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Euro airlines: Delays continue in compensation for delays

Passengers waiting for delayed flights               Photo: Wikimedia / Tony Hisget

Passengers claiming compensation for flight delays under EU rules are finding themselves still delayed or denied in receiving the compensation; airlines are dragging out appeals of what appeared to be a settled case and are claiming the right to wait until other cases are settled.


Under European Union rules, passengers delayed in arriving at their destinations by 3 or more hours are entitled to compensation of up to 600€ (about $670), unless the delay was caused by "unforeseen" circumstances.


And there's the rub: What is "unforeseen?" The airlines have included small mechanical delays, late arrival of pilots, etc. in that category. However, courts, up to the highest European court, have ruled that it means circumstances “which could not have been avoided even if all reasonable measures had been taken,” such as weather, strikes, civil unrest and the like. The other delays could have been avoided by maintenance, parts supplies on hand, better pilot scheduling, etc.


But despite repeated court rulings, the airlines continue to delay. Cases are now in court asking that the airlines be ordered to pay now, on the basis of current rules and rulings. Stay tuned! For more details from The Guardian (UK) click HERE.

The best part of every trip is realizing that it has upset your expectations

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I'm not sure how I feel about this.  I like the idea of passenger's time having value, but the fines seem pretty steep to me.  I'm not sure this wouldn't hurt the viability of several smaller airlines or cause increased fares for everyone.

Twitter: @DrFumblefinger

"We do not take a trip, a trip takes us".  John Steinbeck, from Travels with Charlie

Yes, the fines are steep. That's intentional...if they were set very
low, the airlines would have no incentive to make the improvements and
arrangements necessary to avoid them!

Remember...these fines only apply to situations in which the airlines
could have avoided the delay but didn't.

I agree with DrF, the fines seem unnecessarily steep, especially when multiplied by a plane-load of passengers.  Stuff happens, all we well-maintained car owners know.  Not surprising the airlines are balking.  The definitions could certainly be more clearly defined and the fine amounts reduced to an amount that deters but isn't quite as medieval in proportion to the crime.

I'm going to take the contrary view. First, remember that the short clip above doesn't reflect the detailed regulations or the deliberations of the court.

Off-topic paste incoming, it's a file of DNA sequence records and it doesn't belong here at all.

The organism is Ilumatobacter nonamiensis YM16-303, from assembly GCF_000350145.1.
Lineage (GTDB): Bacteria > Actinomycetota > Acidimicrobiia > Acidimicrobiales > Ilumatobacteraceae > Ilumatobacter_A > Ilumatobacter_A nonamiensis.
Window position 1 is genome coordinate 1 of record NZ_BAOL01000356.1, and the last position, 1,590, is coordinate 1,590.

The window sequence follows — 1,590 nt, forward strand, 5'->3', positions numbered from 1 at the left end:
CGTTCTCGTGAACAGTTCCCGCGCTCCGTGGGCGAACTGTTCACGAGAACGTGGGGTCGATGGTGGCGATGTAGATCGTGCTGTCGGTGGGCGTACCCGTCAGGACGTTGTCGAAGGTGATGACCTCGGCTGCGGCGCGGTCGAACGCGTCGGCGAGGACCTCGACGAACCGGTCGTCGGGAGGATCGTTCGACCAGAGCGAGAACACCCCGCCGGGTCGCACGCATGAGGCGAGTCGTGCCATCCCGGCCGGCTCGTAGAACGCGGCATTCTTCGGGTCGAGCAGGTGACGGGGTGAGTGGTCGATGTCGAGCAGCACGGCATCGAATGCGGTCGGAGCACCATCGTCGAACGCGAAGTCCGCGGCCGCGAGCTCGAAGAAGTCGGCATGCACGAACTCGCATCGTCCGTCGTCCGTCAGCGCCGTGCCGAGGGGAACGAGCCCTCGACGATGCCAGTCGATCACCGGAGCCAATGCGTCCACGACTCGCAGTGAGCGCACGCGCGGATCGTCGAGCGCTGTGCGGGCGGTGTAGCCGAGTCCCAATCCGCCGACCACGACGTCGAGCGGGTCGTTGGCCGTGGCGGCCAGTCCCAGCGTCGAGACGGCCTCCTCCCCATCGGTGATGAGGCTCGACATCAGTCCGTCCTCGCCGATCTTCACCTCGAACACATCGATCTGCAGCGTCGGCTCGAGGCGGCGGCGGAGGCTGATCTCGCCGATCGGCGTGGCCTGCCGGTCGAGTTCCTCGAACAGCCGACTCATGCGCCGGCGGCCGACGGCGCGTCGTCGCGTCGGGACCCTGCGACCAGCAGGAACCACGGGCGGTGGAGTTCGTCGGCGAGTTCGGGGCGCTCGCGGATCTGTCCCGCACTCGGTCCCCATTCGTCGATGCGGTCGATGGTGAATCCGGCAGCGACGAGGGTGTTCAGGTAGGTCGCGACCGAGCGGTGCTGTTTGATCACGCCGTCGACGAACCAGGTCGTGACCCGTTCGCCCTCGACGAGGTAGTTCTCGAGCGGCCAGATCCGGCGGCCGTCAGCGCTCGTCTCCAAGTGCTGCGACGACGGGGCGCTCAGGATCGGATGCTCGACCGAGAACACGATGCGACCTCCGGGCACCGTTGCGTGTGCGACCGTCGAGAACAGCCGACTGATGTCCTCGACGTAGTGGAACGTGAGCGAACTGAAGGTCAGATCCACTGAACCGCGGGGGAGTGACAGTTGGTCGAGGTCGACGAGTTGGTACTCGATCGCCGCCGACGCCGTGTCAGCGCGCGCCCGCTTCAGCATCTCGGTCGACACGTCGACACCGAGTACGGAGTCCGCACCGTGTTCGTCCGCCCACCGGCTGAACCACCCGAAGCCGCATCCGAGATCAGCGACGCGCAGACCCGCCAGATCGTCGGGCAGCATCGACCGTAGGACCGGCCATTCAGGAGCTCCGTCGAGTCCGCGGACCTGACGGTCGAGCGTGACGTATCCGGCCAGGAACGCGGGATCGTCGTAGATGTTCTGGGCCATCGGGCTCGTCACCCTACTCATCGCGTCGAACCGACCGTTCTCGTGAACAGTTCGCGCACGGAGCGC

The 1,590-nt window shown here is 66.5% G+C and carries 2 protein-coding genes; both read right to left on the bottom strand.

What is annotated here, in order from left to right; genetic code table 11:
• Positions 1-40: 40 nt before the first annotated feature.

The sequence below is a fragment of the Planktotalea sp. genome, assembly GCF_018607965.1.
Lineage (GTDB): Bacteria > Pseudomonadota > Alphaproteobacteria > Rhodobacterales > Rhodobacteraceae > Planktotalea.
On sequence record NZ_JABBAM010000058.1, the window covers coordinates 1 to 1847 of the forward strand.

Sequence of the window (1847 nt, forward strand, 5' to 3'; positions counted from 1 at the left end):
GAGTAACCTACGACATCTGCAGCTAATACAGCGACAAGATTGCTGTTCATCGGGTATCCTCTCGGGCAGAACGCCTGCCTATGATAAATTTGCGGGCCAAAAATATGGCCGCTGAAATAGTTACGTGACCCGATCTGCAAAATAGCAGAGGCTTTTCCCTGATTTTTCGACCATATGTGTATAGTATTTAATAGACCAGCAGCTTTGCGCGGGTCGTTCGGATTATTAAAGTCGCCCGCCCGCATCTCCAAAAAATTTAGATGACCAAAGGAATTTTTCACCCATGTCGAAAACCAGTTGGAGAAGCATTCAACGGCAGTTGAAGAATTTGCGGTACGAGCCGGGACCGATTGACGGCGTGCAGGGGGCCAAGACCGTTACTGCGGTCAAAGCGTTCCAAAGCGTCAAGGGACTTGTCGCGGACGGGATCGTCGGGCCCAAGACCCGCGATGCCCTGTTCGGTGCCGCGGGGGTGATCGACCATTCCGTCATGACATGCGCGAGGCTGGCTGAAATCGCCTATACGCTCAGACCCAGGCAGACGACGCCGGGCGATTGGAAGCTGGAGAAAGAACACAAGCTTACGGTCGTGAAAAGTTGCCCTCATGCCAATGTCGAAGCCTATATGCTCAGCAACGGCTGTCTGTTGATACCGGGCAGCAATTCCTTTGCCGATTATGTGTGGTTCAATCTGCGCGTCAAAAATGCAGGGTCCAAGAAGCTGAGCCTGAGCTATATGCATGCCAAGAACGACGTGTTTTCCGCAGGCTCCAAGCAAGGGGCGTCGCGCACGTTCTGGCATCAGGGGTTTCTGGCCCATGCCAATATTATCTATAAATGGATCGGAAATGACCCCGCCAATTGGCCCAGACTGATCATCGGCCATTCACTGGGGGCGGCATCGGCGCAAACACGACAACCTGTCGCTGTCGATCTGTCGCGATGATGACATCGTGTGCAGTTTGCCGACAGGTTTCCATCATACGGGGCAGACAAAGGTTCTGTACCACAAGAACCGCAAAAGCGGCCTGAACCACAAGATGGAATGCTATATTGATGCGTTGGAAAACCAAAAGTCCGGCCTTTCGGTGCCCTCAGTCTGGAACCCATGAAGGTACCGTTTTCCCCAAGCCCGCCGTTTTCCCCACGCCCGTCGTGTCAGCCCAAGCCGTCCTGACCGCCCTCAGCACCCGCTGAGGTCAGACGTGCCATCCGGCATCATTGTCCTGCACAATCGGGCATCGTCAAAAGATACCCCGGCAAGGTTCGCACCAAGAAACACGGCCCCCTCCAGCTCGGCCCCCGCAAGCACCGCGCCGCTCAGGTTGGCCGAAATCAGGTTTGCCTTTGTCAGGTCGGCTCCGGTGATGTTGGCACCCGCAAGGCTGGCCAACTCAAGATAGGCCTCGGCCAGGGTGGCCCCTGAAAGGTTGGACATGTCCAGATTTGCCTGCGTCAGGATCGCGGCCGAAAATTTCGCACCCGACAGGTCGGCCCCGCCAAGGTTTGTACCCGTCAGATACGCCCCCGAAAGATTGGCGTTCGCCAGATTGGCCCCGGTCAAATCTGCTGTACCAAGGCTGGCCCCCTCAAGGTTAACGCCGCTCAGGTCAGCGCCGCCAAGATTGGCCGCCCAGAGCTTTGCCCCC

But remember the circumstance quoted “which could not have been avoided even if all reasonable measures had been taken,”


Reasonable measures guarantee that crews are scheduled so that even if illness befalls the scheduled crew, it does not take over 3 hours to bring a replacement crew on line.


Reasonable measures to avert mechanical difficulties include fully complying with inspection and maintenance schedules and having parts and supplies on hand. No one is going to be penalized for a broken rotor that can only be fixed at the airline's main base—but at least one case heard involved a failure based on filters that were months overdue for cleaning or replacement.


If the airlines hold up their end of what they should be doing, they would not incur the  fines.

The best part of every trip is realizing that it has upset your expectations

Rules that may be perfectly reasonable for a large airline, the crew issue for instance, may be less reasonable for a small airline or a low-fare airline that needs optimally efficient practices to make money and continue to offer us the low fares.  That may not include extra crews hanging around "just in case". 


As passengers, we can't have everything - low fares and no occasional delays, although those airlines appear better at avoiding delays than any others, of necessity.  At the same time, the airlines need to know that penalties for breaking rules in favor of additional profits will be vigorously enforced.  It's a balance most of us want, not unreasonable expectations.

I'd agree with those expectations...but I also think that if the penalties are too harsh, then the airlines should move to have them changed, and enlist passenger support, not just stiff the passengers by evading the rules. And passengers CAN be won to support campaigns; it was not British Airways' lobbying, but a broad popular sentiment, that has begun dismantling the Air Passenger Duty.

The best part of every trip is realizing that it has upset your expectations

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